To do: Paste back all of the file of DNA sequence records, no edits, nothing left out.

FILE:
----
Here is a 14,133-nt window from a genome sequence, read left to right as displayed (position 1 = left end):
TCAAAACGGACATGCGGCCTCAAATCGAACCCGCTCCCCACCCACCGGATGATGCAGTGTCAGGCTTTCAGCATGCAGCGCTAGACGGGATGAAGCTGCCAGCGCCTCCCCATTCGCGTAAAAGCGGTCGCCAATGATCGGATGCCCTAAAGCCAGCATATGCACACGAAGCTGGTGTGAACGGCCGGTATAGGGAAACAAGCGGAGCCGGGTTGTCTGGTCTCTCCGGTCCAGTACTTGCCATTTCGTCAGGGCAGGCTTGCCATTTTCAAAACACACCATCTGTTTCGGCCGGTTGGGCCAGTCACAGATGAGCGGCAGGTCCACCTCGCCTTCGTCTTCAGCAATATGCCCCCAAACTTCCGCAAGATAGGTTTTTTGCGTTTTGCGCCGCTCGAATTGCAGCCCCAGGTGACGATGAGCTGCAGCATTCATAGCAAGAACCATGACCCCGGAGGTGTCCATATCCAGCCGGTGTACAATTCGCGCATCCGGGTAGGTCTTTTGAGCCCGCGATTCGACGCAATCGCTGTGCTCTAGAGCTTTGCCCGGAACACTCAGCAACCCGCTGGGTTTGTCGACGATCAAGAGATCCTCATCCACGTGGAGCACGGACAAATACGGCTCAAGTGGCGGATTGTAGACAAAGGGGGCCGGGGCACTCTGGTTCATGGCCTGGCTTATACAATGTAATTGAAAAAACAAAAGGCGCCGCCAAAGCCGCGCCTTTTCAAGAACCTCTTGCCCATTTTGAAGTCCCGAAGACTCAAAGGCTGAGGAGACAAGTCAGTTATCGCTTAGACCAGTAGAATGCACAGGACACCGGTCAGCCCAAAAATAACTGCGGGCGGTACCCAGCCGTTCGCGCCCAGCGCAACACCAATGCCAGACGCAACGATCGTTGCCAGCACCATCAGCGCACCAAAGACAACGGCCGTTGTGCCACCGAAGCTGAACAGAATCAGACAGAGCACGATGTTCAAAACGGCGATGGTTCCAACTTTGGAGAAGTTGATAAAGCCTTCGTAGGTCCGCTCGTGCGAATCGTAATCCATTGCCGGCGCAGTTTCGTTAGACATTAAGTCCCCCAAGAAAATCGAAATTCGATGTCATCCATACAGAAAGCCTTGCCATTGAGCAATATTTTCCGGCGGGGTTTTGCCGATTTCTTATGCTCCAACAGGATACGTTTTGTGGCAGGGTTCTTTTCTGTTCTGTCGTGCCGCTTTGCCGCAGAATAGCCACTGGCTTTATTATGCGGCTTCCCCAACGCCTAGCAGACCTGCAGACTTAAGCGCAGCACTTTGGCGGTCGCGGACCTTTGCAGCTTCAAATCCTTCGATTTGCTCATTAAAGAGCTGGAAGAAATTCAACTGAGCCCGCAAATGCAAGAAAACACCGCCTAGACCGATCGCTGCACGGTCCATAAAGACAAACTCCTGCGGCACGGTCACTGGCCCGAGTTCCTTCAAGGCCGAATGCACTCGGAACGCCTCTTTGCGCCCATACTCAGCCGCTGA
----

Here is a 14,133-nt window from a genome sequence, read left to right as displayed (position 1 = left end):
TCAAAACGGACATGCGGCCTCAAATCGAACCCGCTCCCCACCCACCGGATGATGCAGTGTCAGGCTTTCAGCATGCAGCGCTAGACGGGATGAAGCTGCCAGCGCCTCCCCATTCGCGTAAAAGCGGTCGCCAATGATCGGATGCCCTAAAGCCAGCATATGCACACGAAGCTGGTGTGAACGGCCGGTATAGGGAAACAAGCGGAGCCGGGTTGTCTGGTCTCTCCGGTCCAGTACTTGCCATTTCGTCAGGGCAGGCTTGCCATTTTCAAAACACACCATCTGTTTCGGCCGGTTGGGCCAGTCACAGATGAGCGGCAGGTCCACCTCGCCTTCGTCTTCAGCAATATGCCCCCAAACTTCCGCAAGATAGGTTTTTTGCGTTTTGCGCCGCTCGAATTGCAGCCCCAGGTGACGATGAGCTGCAGCATTCATAGCAAGAACCATGACCCCGGAGGTGTCCATATCCAGCCGGTGTACAATTCGCGCATCCGGGTAGGTCTTTTGAGCCCGCGATTCGACGCAATCGCTGTGCTCTAGAGCTTTGCCCGGAACACTCAGCAACCCGCTGGGTTTGTCGACGATCAAGAGATCCTCATCCACGTGGAGCACGGACAAATACGGCTCAAGTGGCGGATTGTAGACAAAGGGGGCCGGGGCACTCTGGTTCATGGCCTGGCTTATACAATGTAATTGAAAAAACAAAAGGCGCCGCCAAAGCCGCGCCTTTTCAAGAACCTCTTGCCCATTTTGAAGTCCCGAAGACTCAAAGGCTGAGGAGACAAGTCAGTTATCGCTTAGACCAGTAGAATGCACAGGACACCGGTCAGCCCAAAAATAACTGCGGGCGGTACCCAGCCGTTCGCGCCCAGCGCAACACCAATGCCAGACGCAACGATCGTTGCCAGCACCATCAGCGCACCAAAGACAACGGCCGTTGTGCCACCGAAGCTGAACAGAATCAGACAGAGCACGATGTTCAAAACGGCGATGGTTCCAACTTTGGAGAAGTTGATAAAGCCTTCGTAGGTCCGCTCGTGCGAATCGTAATCCATTGCCGGCGCAGTTTCGTTAGACATTAAGTCCCCCAAGAAAATCGAAATTCGATGTCATCCATACAGAAAGCCTTGCCATTGAGCAATATTTTCCGGCGGGGTTTTGCCGATTTCTTATGCTCCAACAGGATACGTTTTGTGGCAGGGTTCTTTTCTGTTCTGTCGTGCCGCTTTGCCGCAGAATAGCCACTGGCTTTATTATGCGGCTTCCCCAACGCCTAGCAGACCTGCAGACTTAAGCGCAGCACTTTGGCGGTCGCGGACCTTTGCAGCTTCAAATCCTTCGATTTGCTCATTAAAGAGCTGGAAGAAATTCAACTGAGCCCGCAAATGCAAGAAAACACCGCCTAGACCGATCGCTGCACGGTCCATAAAGACAAACTCCTGCGGCACGGTCACTGGCCCGAGTTCCTTCAAGGCCGAATGCACTCGGAACGCCTCTTTGCGCCCATACTCAGCCGCTGA